May 2009 Electrical Apparatus

May 2009 Electrical Apparatus

This is a summary of the Electrical Apparatus May 2009 featured technical article,  by Richard L. Nailen, P.E.     

The integrity of any electrical circuit depends upon how much current flow is allowable in various conductor sizes. One limitation is the amount of heat, generated by current flow, that will damage conductor insulation. Heat flowing from a conductor through terminations can also cause damage to connected apparatus, and vice versa.

Heat dissipation from conductor to the surrounding air depends on conductor surface area. For round wires, that area is directly proportional to diameter. Heat generation, however, is proportional to cross-sectional area and therefore to the diameter squared. Hence, the smaller the conductor, the greater the allowable current density (ratio of amperes to area).

Cooling also depends upon the surroundings and the ambient temperature. Isolated in unobstructed air, a conductor can carry more current than when bundled with other conductors or confined within a raceway.

Designers often work with the ratio of current-to-area–the current density–which is conveniently expressed in amperes per square inch or per square millimeter. Workers in U.S. electrical trades are likely to use the ratio of area-to-current, with area expressed in circular mils (one circular mil is the area of a circle 0.001 inch in diameter).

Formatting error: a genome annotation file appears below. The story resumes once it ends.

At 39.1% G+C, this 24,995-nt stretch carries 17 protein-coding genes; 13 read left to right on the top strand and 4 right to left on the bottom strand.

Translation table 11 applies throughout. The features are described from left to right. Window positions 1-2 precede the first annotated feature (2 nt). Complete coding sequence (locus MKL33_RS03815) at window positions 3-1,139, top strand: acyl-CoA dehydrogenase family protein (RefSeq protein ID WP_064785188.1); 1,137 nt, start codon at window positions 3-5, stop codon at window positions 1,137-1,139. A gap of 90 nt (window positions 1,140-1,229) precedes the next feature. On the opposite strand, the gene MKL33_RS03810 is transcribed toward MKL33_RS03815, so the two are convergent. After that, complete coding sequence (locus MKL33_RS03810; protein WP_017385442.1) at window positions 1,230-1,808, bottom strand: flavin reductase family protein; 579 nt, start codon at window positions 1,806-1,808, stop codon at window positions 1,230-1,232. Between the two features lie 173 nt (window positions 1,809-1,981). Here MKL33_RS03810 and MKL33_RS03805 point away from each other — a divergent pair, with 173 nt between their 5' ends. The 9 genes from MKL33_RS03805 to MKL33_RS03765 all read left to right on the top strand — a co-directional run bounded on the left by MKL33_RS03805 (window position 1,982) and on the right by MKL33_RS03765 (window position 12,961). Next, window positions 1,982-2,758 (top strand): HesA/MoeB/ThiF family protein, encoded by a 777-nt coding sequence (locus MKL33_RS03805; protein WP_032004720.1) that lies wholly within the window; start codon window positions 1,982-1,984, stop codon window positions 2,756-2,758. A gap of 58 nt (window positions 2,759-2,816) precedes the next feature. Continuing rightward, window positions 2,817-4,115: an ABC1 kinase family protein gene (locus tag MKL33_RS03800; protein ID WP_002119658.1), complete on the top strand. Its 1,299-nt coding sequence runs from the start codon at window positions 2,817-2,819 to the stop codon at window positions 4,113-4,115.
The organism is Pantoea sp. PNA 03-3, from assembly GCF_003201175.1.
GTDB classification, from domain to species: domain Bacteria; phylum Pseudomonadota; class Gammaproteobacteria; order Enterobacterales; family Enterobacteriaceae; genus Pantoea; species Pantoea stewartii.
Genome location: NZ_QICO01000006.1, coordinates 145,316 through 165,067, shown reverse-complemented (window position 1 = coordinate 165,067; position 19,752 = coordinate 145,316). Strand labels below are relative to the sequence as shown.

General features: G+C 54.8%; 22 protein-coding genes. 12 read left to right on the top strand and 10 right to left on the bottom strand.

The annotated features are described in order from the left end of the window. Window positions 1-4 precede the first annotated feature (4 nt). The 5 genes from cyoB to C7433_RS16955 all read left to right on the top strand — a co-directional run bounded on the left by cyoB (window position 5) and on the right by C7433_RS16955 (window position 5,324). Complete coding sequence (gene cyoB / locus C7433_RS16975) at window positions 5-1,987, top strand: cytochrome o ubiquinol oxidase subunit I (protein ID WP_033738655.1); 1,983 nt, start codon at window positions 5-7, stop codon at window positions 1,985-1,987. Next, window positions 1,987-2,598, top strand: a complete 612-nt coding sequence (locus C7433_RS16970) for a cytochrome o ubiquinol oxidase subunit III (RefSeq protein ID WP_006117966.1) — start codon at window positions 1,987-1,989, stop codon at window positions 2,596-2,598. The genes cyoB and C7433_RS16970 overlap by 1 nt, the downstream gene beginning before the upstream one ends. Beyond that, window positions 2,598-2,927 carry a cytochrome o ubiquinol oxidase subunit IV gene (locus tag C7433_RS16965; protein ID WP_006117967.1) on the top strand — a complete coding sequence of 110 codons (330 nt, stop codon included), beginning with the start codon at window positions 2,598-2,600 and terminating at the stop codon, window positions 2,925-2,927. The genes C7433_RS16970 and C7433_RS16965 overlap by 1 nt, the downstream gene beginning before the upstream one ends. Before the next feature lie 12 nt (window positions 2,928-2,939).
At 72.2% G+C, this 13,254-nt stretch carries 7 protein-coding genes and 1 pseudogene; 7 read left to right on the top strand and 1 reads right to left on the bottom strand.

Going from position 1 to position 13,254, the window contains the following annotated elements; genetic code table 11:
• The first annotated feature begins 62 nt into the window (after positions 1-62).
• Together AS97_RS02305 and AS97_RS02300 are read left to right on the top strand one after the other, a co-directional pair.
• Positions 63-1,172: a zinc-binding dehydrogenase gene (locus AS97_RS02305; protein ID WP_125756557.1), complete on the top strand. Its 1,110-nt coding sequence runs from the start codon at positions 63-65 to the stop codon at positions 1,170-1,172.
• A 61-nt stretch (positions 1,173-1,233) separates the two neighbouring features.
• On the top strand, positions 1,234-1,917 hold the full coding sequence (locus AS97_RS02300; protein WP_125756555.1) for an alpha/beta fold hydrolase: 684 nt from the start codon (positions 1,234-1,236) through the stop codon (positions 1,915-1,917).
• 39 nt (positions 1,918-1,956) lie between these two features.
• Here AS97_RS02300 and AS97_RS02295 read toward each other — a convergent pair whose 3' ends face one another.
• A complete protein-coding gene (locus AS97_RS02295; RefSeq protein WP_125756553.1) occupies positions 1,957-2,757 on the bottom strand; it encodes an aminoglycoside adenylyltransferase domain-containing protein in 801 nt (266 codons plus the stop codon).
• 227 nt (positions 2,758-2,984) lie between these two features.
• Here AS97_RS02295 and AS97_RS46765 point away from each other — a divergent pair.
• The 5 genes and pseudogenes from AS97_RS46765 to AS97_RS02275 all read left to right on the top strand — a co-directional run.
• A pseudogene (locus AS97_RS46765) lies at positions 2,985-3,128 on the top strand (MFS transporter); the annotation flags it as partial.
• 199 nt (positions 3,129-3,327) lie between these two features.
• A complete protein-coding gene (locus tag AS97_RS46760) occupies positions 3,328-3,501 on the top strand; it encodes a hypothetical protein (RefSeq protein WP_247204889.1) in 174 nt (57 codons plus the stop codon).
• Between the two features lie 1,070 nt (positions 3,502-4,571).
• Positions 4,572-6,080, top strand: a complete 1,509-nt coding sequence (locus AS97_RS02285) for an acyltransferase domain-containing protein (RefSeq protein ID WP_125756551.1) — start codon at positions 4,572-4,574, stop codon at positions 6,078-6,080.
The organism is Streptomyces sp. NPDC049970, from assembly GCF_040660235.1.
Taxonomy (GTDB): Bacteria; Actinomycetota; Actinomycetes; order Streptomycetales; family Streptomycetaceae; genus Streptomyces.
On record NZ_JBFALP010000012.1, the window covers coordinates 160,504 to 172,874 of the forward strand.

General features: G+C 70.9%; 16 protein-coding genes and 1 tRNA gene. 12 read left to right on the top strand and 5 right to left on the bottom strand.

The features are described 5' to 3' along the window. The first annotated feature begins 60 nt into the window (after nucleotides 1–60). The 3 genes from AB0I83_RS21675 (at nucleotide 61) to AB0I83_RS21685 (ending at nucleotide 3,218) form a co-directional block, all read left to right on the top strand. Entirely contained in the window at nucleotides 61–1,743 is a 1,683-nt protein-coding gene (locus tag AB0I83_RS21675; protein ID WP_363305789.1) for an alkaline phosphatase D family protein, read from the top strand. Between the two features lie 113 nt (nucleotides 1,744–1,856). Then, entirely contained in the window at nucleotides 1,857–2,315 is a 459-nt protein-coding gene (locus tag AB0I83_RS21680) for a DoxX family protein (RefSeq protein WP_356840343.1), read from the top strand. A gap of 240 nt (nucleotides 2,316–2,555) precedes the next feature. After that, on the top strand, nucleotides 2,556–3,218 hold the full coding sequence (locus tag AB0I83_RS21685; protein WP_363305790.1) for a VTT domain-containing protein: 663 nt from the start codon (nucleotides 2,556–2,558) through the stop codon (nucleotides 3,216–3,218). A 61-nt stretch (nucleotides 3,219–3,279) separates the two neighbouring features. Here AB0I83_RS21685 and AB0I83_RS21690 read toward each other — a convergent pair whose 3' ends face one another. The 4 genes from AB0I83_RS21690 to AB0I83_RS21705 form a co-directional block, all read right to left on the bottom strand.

Again in the U.S., standard round wires are sized by American Wire Gauge (AWG) numbers such as No. 14. The higher the number, the smaller the wire. Metric wire sizes are designated by their area in square mm, such as 35 or 50. None exactly matches an AWG size, although many are within five percent.

Stranded wire is widely used above about No. 10 metric. Its greater flexibility is helpful in routing wires through conduit, and in circuits subject to vibration. Because of the space lost in bundling multiple strands, any stranded conductor will have an overall diameter exceeding that of a solid wire of the same area. But there will be no difference in current-carrying capability.

To order a back issue with the full article, “Thermal rating of circuit conductors” call 312-321-9440 or visit our online webstore.

Share Button